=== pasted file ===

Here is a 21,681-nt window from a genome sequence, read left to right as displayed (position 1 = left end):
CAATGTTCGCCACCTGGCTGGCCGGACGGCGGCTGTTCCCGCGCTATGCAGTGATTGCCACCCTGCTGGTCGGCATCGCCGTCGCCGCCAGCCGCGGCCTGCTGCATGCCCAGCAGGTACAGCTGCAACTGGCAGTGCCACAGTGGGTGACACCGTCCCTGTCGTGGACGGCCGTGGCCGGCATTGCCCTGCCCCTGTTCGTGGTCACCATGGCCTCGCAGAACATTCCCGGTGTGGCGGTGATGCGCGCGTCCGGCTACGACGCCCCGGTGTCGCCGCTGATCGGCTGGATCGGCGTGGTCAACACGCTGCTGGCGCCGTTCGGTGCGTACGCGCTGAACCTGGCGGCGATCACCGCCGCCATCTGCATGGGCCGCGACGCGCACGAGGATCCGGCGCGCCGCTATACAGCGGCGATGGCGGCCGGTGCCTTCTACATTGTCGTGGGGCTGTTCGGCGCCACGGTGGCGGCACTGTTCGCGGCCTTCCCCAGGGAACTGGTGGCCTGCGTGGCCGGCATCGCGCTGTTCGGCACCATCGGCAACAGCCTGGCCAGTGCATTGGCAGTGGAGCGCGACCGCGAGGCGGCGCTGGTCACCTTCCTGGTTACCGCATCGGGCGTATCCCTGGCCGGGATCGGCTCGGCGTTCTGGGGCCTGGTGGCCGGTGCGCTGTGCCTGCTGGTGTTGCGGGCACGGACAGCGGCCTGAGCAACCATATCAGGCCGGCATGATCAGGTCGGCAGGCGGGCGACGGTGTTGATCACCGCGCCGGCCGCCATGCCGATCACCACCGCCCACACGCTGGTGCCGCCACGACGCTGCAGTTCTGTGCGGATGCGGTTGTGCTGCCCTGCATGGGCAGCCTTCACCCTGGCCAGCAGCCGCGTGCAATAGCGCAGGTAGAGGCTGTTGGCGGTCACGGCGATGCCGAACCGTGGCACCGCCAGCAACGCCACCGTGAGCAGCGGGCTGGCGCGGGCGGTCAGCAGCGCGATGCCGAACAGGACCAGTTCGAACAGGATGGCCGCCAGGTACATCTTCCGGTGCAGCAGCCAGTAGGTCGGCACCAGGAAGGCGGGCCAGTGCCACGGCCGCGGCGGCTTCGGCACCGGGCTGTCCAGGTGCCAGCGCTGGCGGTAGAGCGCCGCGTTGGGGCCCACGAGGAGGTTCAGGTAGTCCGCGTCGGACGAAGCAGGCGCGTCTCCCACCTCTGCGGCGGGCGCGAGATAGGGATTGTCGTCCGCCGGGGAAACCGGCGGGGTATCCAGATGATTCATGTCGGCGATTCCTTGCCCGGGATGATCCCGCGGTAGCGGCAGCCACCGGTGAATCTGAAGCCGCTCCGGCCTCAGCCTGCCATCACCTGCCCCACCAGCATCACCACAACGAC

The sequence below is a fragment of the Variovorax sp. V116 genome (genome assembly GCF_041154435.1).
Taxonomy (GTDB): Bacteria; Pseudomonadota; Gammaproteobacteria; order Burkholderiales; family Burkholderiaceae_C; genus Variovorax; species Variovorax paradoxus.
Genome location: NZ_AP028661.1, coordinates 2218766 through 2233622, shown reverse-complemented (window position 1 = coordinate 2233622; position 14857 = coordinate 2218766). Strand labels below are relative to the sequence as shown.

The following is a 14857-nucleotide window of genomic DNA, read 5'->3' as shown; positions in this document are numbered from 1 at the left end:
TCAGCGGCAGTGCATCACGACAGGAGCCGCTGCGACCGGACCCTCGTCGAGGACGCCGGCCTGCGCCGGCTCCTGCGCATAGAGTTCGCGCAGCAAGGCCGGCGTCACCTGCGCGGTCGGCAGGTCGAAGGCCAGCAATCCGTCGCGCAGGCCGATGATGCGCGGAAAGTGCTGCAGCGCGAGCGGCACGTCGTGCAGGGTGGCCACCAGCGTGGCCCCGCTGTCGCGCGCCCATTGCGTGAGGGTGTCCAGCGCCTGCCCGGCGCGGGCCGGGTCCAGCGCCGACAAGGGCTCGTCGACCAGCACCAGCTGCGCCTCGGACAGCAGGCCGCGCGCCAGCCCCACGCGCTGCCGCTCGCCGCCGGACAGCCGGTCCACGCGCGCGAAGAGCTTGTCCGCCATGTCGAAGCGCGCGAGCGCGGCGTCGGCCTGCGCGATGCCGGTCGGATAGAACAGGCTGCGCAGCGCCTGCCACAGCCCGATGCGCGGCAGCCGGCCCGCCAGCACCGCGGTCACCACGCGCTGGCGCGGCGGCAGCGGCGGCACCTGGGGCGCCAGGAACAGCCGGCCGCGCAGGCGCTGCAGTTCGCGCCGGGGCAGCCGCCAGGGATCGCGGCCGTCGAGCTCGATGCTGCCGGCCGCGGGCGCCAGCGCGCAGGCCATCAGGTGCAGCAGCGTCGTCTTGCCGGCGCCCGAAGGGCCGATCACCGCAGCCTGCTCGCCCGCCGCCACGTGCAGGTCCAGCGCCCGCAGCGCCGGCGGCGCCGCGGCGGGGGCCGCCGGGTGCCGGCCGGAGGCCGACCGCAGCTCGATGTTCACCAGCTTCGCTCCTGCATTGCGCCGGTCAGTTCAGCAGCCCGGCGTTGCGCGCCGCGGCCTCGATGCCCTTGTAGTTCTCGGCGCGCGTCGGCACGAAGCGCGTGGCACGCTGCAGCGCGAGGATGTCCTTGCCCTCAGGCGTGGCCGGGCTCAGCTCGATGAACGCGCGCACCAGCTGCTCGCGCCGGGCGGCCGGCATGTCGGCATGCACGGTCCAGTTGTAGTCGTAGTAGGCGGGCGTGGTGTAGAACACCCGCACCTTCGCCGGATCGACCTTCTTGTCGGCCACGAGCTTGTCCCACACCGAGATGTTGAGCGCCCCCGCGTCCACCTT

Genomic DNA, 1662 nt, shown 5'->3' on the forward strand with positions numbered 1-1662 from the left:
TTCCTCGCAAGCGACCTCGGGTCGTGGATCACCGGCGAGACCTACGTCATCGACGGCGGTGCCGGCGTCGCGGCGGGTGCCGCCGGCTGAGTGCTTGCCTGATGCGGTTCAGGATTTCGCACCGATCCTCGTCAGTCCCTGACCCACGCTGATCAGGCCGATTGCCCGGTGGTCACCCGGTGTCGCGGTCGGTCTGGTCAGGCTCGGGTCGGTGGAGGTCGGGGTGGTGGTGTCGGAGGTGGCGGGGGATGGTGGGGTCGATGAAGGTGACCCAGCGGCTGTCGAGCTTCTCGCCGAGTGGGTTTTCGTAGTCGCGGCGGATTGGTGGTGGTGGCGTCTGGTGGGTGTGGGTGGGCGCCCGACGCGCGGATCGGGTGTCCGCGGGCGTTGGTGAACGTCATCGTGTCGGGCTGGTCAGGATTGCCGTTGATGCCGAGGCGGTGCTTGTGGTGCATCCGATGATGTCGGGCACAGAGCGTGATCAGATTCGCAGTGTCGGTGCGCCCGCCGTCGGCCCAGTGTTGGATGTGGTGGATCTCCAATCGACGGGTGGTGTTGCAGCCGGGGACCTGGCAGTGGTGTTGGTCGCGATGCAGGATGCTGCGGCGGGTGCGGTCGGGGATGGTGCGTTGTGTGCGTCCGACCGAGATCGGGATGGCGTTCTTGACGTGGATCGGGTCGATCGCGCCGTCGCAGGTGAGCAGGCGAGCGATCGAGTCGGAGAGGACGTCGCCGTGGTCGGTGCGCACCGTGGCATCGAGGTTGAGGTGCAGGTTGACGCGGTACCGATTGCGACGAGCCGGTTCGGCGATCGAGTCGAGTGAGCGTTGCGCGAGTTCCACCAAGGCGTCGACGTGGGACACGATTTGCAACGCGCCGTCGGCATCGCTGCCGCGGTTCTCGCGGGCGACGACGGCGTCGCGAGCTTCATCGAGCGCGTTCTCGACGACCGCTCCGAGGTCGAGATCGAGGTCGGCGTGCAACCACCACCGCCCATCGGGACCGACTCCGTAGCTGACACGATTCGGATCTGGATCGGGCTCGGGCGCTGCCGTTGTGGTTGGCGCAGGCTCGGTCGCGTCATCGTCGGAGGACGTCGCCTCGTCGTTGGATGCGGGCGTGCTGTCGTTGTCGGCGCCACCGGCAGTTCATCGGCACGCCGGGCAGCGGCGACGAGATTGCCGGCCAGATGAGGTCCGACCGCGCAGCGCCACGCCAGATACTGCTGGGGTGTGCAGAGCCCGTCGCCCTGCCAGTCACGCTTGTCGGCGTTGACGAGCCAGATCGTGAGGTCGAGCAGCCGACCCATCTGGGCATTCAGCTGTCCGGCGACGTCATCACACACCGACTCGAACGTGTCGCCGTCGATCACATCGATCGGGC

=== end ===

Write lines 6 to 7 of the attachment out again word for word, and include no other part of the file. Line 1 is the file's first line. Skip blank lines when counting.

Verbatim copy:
The following is a 14857-nucleotide window of genomic DNA, read 5'->3' as shown; positions in this document are numbered from 1 at the left end:
TCAGCGGCAGTGCATCACGACAGGAGCCGCTGCGACCGGACCCTCGTCGAGGACGCCGGCCTGCGCCGGCTCCTGCGCATAGAGTTCGCGCAGCAAGGCCGGCGTCACCTGCGCGGTCGGCAGGTCGAAGGCCAGCAATCCGTCGCGCAGGCCGATGATGCGCGGAAAGTGCTGCAGCGCGAGCGGCACGTCGTGCAGGGTGGCCACCAGCGTGGCCCCGCTGTCGCGCGCCCATTGCGTGAGGGTGTCCAGCGCCTGCCCGGCGCGGGCCGGGTCCAGCGCCGACAAGGGCTCGTCGACCAGCACCAGCTGCGCCTCGGACAGCAGGCCGCGCGCCAGCCCCACGCGCTGCCGCTCGCCGCCGGACAGCCGGTCCACGCGCGCGAAGAGCTTGTCCGCCATGTCGAAGCGCGCGAGCGCGGCGTCGGCCTGCGCGATGCCGGTCGGATAGAACAGGCTGCGCAGCGCCTGCCACAGCCCGATGCGCGGCAGCCGGCCCGCCAGCACCGCGGTCACCACGCGCTGGCGCGGCGGCAGCGGCGGCACCTGGGGCGCCAGGAACAGCCGGCCGCGCAGGCGCTGCAGTTCGCGCCGGGGCAGCCGCCAGGGATCGCGGCCGTCGAGCTCGATGCTGCCGGCCGCGGGCGCCAGCGCGCAGGCCATCAGGTGCAGCAGCGTCGTCTTGCCGGCGCCCGAAGGGCCGATCACCGCAGCCTGCTCGCCCGCCGCCACGTGCAGGTCCAGCGCCCGCAGCGCCGGCGGCGCCGCGGCGGGGGCCGCCGGGTGCCGGCCGGAGGCCGACCGCAGCTCGATGTTCACCAGCTTCGCTCCTGCATTGCGCCGGTCAGTTCAGCAGCCCGGCGTTGCGCGCCGCGGCCTCGATGCCCTTGTAGTTCTCGGCGCGCGTCGGCACGAAGCGCGTGGCACGCTGCAGCGCGAGGATGTCCTTGCCCTCAGGCGTGGCCGGGCTCAGCTCGATGAACGCGCGCACCAGCTGCTCGCGCCGGGCGGCCGGCATGTCGGCATGCACGGTCCAGTTGTAGTCGTAGTAGGCGGGCGTGGTGTAGAACACCCGCACCTTCGCCGGATCGACCTTCTTGTCGGCCACGAGCTTGTCCCACACCGAGATGTTGAGCGCCCCCGCGTCCACCTT